Steven Shiraishi and Olivia DiBenigno inside the Potter's Fire studio.
Mike Faul’s business Potter’s Fire will be holding its grand opening this week in Herndon at 797-B Center Street. Previously, Faul had operated a marketing agency at this location. “My first exposure to ceramics was in junior high school, about 41 years ago,” said Faul.
Faul closed his business in Herndon to take care of his father, Llyod J. Faul, who had Alzheimer's, after his mother passed away. Faul’s father had a full career in the military, retiring as a brigadier general in 1973 and later worked as president and CEO of Vie de France. After his father passed in 2011, Faul took a class in ceramics at the Northern Virginia Community College (NOVA) Sterling campus.
“After my father passed, he had some wonderful mementos and one was a ceramic beer stein, a mug that is now 50 years old,” said Faul. “I thought it was a wonderful thing and I wondered why do we not do these things any more. The idea of an American craftsmanship is becoming sort of a lost art. I thought, why not do this, help create special gifts so that people can say, I had this made for you.”
WHILE TAKING CLASSES at NOVA, Faul meet Steven Shiraishi. “We were classmates at the NOVA community college campus from 2011 to 2012,” said Shiraishi. “It was there during class that I heard Mike was interested in a pottery thing.” Shiraishi served in the Army National Guard and worked with the federal government in Springfield for 25 years before retiring.
“I started taking pottery seriously in 1973. I have a bachelor’s degree in ceramics, and I had a pottery business in Hawaii which I gave up in the late 1980’s for the job with the federal government,” said Shiraishi. “Now the shop is in production mode and it has become a lot of fun.” In addition to working with the pottery, Shiraishi helped with the redesign of store. The building and space of Potter’s Fire covers about 600 square feet.
“Herndon has wanted to attract artistic businesses in downtown Herndon,” said Faul. “We decided to do everything by the book, and this is designed to be an artistic production facility. All our tools and instruments are bought locally. It wasn’t always easy, but it was the right thing to do.” The kilns, clay and display shelves bear the name of Faul’s company, Potter's Fire.
Olivia DiBenigno is a new employee with Potter’s Fire. A resident of Alexandria, DiBenigno graduated from Maryland Institute College of Art with a major in ceramics. “I am really excited about the upcoming grand opening,” said DiBenigno. “I really love small businesses, and I enjoy the production and handmade aspect of pottery.”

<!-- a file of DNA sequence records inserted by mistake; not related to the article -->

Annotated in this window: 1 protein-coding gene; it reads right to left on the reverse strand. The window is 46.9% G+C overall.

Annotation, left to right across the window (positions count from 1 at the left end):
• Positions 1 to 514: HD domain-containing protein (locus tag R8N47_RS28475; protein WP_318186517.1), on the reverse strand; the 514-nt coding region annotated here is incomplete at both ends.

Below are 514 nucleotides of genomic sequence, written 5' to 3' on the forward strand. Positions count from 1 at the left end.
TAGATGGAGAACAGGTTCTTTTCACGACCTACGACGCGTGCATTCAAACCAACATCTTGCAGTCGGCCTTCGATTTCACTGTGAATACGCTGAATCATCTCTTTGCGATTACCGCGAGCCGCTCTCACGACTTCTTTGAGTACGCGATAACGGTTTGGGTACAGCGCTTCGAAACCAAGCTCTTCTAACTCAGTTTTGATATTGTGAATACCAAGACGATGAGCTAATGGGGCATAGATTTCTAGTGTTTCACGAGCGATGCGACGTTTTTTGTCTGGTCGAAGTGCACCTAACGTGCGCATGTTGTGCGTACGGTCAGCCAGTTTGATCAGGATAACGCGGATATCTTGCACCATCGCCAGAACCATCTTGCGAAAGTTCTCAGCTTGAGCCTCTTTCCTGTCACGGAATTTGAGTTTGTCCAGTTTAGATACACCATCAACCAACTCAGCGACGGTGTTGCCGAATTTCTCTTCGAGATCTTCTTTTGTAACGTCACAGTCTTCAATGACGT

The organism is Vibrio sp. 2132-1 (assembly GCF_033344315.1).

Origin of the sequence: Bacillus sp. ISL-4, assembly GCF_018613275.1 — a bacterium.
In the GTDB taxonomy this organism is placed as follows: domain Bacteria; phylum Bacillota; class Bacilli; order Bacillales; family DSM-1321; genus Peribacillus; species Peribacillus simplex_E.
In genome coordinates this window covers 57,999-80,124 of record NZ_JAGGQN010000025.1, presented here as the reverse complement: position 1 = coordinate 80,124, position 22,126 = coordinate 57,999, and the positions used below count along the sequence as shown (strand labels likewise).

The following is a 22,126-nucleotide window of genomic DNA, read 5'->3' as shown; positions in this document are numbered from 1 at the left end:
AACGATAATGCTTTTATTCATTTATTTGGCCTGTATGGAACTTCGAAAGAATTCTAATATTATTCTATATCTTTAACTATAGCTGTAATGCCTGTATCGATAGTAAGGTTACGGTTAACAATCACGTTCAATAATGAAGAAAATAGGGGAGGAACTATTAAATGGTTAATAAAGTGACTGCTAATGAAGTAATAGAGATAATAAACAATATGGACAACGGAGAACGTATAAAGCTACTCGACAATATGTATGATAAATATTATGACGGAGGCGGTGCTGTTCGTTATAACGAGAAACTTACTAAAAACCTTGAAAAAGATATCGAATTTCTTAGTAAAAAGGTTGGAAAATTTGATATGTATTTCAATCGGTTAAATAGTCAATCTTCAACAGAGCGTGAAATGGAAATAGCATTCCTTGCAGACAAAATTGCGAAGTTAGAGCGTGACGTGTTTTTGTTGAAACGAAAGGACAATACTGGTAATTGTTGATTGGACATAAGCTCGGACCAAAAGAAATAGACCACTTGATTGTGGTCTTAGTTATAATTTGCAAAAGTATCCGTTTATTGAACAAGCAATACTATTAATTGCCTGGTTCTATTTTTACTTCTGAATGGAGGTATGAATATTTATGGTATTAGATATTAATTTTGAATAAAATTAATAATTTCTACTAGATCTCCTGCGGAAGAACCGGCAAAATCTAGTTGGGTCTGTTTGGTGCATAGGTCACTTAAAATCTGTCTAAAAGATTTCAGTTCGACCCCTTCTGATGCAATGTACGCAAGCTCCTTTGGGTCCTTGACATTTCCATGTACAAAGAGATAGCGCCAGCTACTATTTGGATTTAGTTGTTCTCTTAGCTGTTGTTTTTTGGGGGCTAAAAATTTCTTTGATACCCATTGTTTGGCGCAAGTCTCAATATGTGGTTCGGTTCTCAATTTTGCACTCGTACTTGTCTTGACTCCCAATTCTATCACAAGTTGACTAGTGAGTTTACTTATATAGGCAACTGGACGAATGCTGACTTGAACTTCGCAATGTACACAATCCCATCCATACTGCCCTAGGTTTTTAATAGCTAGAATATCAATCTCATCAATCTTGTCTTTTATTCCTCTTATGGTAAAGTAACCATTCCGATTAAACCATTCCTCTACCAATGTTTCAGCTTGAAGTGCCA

Faul began to envision ways he might honor his father and men and women who serve in the armed forces, and he saw pottery as a medium. Potter’s Fire and the “Heritage Collection” became an expression of his passion and vision as an artist potter and former sales consultant.
“It took about a year to perfect the design we called the ‘Heritage Collection’ line,” said Faul. Heritage features a number of products that will bear the seals and regimental crests of the branches of the military and other such first responders. “We have been getting tremendous response for this design, and we are currently working on a set for a serviceman on Marine One,” said Faul.
THE TWO OTHER Potter’s Fire handmade dinnerware and houseware collections are styles “agape” and “artisan.” The style agape is custom-designed dinnerware celebrating newlyweds and commemorating special anniversaries. “With agape line we give a breakage guarantee. We want people to have this as an heirloom to be passed down from generation to generation,” said Faul. The style artisan is handmade pottery and sculptures beautifying home and garden. “This selection is artistic expression including fountains, garden pots and sculptural items,” said Faul.
Faul was able to construct his business with the assistance of Mayor Lisa Merkel and the Herndon Town Council. Faul explained Mayor Merkel helped obtain the proper zoning to his old office space into a pottery studio for Potter's Fire. Construction work began in June of this year.
Faul said giving back to the community is a big part of the business, and important to his family. They said Potter's Fire will donate a minimum of 10 percent of sales to charity, starting with the Fisher House Foundation.
The Council for The Arts of Herndon hosts an Art Crawl event on Wednesday, Oct. 9. Visitors can stroll the downtown area, stop into various eateries, and see local artists and their work. Potter's Fire will participate, and offer a sneak peak at their wares and studio. Light refreshment will also be served and no invitations are necessary to visit. A formal grand opening ceremony is scheduled for the business on Thursday, Oct. 10 from 4 to 8 p.m.
The studio is open to the public Tuesday through Friday from 10 a.m. to 6:30 p.m. and Saturdays from 10 a.m. to 5 p.m. The company’s official webpage is http://www.pottersfire.com.